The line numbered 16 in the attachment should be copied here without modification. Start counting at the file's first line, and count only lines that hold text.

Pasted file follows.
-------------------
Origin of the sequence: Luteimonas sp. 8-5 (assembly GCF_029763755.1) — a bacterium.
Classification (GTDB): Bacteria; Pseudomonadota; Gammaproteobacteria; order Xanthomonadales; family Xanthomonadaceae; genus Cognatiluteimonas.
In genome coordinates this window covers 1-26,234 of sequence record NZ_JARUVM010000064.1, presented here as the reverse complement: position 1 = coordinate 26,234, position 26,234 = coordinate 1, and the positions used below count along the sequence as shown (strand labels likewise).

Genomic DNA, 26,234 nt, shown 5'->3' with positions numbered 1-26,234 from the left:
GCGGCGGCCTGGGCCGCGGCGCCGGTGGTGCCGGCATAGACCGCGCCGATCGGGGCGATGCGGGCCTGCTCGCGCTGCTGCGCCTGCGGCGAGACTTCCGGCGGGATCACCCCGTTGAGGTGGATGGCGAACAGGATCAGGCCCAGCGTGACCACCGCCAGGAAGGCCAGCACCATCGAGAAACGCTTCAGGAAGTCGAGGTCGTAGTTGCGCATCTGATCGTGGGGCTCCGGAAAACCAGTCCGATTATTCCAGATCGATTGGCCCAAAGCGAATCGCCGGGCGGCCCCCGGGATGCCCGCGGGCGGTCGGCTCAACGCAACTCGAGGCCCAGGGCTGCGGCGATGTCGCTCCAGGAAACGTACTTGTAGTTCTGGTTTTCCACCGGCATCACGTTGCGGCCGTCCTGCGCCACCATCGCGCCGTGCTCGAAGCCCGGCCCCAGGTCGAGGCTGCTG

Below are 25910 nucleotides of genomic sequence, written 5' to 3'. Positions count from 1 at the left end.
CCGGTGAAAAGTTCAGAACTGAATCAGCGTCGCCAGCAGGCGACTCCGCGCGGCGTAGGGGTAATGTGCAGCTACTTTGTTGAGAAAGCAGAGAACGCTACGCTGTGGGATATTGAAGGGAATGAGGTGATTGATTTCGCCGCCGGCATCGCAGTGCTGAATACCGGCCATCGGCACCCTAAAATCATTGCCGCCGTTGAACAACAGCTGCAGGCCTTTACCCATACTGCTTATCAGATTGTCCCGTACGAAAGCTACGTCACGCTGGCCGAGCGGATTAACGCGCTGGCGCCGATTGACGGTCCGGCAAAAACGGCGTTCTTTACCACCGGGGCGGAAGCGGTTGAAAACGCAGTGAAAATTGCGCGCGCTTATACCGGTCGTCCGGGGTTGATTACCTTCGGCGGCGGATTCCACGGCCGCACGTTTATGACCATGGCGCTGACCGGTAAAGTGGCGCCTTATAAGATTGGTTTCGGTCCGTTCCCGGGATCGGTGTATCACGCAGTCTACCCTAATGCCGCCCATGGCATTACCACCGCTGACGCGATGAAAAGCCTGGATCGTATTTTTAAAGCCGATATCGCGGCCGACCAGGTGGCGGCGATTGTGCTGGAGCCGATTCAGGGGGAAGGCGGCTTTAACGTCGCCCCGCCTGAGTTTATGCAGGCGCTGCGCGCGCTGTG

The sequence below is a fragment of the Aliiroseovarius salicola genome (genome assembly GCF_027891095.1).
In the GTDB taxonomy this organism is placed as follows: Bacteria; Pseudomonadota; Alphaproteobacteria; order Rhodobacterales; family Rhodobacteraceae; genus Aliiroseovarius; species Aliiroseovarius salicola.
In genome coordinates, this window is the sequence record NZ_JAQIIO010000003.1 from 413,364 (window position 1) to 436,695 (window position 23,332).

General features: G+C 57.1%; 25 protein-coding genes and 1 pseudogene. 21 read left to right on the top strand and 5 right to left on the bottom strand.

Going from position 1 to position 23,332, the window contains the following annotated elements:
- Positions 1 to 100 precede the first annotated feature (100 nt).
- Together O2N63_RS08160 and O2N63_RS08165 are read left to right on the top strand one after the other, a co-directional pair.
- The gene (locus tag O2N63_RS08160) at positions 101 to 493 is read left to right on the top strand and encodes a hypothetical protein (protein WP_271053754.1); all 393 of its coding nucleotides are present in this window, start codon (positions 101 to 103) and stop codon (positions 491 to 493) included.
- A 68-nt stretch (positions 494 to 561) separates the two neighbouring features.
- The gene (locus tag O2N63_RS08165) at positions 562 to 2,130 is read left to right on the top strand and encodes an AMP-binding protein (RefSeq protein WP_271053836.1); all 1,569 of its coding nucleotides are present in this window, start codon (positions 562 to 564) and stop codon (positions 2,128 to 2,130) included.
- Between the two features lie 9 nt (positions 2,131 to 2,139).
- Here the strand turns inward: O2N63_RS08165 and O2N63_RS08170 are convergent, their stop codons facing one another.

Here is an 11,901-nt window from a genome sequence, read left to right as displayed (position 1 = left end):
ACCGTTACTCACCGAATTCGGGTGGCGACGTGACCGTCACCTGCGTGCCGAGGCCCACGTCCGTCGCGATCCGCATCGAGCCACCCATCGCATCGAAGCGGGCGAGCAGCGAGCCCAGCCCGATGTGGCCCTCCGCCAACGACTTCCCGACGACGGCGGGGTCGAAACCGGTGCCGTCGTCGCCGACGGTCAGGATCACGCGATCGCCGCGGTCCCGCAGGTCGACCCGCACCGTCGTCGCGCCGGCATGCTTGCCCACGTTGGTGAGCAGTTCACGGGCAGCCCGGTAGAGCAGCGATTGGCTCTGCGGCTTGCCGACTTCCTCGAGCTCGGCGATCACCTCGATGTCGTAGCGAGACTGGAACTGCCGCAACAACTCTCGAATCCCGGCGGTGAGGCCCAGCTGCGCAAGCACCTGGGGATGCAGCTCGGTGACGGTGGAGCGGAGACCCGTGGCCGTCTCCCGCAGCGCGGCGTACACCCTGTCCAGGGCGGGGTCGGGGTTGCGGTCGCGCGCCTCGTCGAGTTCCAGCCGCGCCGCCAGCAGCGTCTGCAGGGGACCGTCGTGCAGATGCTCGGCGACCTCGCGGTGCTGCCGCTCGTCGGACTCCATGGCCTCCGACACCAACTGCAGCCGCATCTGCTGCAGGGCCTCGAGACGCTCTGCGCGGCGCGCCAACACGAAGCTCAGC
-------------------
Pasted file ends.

- A 68-nt stretch (positions 494 to 561) separates the two neighbouring features.